The purpose of this study is to investigate the contributing factors to E-government disruptions in Malaysia public service. Researchers have highlighted that the main…
The purpose of this study is to investigate the contributing factors to E-government disruptions in Malaysia public service. Researchers have highlighted that the main factors that contribute to IT service failure are the people, process and technology. However, relatively few empirical studies examine to what extent these factors contribute to E-government service disruptions. This study explores the level of contribution of each factor to the E-government service disruptions.
The research was conducted based on the hypothetical-deductive approach. Based on the synthesized literature review, a conceptual model is proposed and several hypotheses are developed. The study was undertaken using questionnaires via convenience sampling whereby eight frontline agencies, six departments and four ministries in Malaysian public service were selected. The selected agencies are frontline agencies (agencies that deal directly with citizens) and have implemented E-government. The respondents consist of IT department employees of those agencies. The data for this research were analyzed using the descriptive and inferential statistics analysis.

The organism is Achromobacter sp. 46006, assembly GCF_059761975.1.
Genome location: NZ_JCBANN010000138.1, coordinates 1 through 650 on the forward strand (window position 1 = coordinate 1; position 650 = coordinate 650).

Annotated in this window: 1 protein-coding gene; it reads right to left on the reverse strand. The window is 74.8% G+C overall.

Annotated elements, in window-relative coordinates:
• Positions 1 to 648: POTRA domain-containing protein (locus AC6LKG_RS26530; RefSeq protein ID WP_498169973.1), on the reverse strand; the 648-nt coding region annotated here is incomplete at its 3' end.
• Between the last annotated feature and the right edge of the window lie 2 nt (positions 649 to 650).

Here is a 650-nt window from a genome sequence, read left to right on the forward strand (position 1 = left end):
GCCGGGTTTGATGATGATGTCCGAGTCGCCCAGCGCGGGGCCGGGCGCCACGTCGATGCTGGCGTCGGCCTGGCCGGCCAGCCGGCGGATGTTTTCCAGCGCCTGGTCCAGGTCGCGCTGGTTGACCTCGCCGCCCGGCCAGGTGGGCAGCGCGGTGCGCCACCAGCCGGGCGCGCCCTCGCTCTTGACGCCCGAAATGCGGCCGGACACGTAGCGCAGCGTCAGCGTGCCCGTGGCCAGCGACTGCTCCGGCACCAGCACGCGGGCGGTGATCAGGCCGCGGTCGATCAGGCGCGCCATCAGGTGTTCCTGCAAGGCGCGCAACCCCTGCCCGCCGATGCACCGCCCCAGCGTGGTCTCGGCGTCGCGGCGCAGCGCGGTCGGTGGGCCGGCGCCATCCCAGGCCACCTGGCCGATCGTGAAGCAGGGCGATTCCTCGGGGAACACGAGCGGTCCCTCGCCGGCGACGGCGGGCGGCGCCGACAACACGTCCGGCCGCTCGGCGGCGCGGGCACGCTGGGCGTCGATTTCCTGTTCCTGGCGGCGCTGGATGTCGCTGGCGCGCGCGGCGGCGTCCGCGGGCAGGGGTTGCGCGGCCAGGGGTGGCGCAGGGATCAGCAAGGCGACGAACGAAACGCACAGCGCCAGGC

Statistically, both human error and process failure are significantly correlated with E-government service disruptions in the Malaysian public sector. More importantly for this research, the empirical results reveal that human action, decision, management, error and failure are the major causes to the E-government disruptions, followed by an improper process or procedures. In addition, it is found that technology failure is not significantly contributing to the E-government disruption frequency in the Malaysian public sector. Human error is an important factor and needs to be given more attention by the management, as human is the creator, who uses, manages and maintains the technology and process to enable the delivery of services as specified in the objectives, vision and mission of the organization. However, the approach used to address E-government disruptions is more toward technology-oriented and revolves around the recovery process.